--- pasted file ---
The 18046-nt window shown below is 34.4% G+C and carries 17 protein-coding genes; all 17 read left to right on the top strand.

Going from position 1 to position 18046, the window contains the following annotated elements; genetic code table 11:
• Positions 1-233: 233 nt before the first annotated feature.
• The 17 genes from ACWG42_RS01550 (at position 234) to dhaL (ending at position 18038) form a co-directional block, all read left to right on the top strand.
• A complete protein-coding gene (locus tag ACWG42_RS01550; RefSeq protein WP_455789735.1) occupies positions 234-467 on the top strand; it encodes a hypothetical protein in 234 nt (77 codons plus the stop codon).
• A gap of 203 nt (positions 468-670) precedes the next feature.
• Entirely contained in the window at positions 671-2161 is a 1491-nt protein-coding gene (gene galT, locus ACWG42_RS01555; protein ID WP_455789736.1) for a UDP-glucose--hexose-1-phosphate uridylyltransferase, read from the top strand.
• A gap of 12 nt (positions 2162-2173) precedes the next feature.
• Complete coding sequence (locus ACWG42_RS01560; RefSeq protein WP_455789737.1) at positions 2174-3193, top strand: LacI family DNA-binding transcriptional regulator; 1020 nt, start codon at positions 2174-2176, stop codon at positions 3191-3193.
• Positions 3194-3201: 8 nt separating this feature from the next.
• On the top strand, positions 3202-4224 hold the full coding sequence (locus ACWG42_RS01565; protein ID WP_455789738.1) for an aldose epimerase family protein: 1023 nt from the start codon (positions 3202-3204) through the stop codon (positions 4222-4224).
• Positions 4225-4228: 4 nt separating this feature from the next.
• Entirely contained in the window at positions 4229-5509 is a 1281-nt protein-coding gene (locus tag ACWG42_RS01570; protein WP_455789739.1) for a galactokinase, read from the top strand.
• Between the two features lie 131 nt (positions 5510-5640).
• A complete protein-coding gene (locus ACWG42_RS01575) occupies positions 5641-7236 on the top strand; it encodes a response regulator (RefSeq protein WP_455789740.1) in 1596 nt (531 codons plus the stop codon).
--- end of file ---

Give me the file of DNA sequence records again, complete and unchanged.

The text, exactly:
The 18046-nt window shown below is 34.4% G+C and carries 17 protein-coding genes; all 17 read left to right on the top strand.

Going from position 1 to position 18046, the window contains the following annotated elements; genetic code table 11:
• Positions 1-233: 233 nt before the first annotated feature.
• The 17 genes from ACWG42_RS01550 (at position 234) to dhaL (ending at position 18038) form a co-directional block, all read left to right on the top strand.
• A complete protein-coding gene (locus tag ACWG42_RS01550; RefSeq protein WP_455789735.1) occupies positions 234-467 on the top strand; it encodes a hypothetical protein in 234 nt (77 codons plus the stop codon).
• A gap of 203 nt (positions 468-670) precedes the next feature.
• Entirely contained in the window at positions 671-2161 is a 1491-nt protein-coding gene (gene galT, locus ACWG42_RS01555; protein ID WP_455789736.1) for a UDP-glucose--hexose-1-phosphate uridylyltransferase, read from the top strand.
• A gap of 12 nt (positions 2162-2173) precedes the next feature.
• Complete coding sequence (locus ACWG42_RS01560; RefSeq protein WP_455789737.1) at positions 2174-3193, top strand: LacI family DNA-binding transcriptional regulator; 1020 nt, start codon at positions 2174-2176, stop codon at positions 3191-3193.
• Positions 3194-3201: 8 nt separating this feature from the next.
• On the top strand, positions 3202-4224 hold the full coding sequence (locus ACWG42_RS01565; protein ID WP_455789738.1) for an aldose epimerase family protein: 1023 nt from the start codon (positions 3202-3204) through the stop codon (positions 4222-4224).
• Positions 4225-4228: 4 nt separating this feature from the next.
• Entirely contained in the window at positions 4229-5509 is a 1281-nt protein-coding gene (locus tag ACWG42_RS01570; protein WP_455789739.1) for a galactokinase, read from the top strand.
• Between the two features lie 131 nt (positions 5510-5640).
• A complete protein-coding gene (locus ACWG42_RS01575) occupies positions 5641-7236 on the top strand; it encodes a response regulator (RefSeq protein WP_455789740.1) in 1596 nt (531 codons plus the stop codon).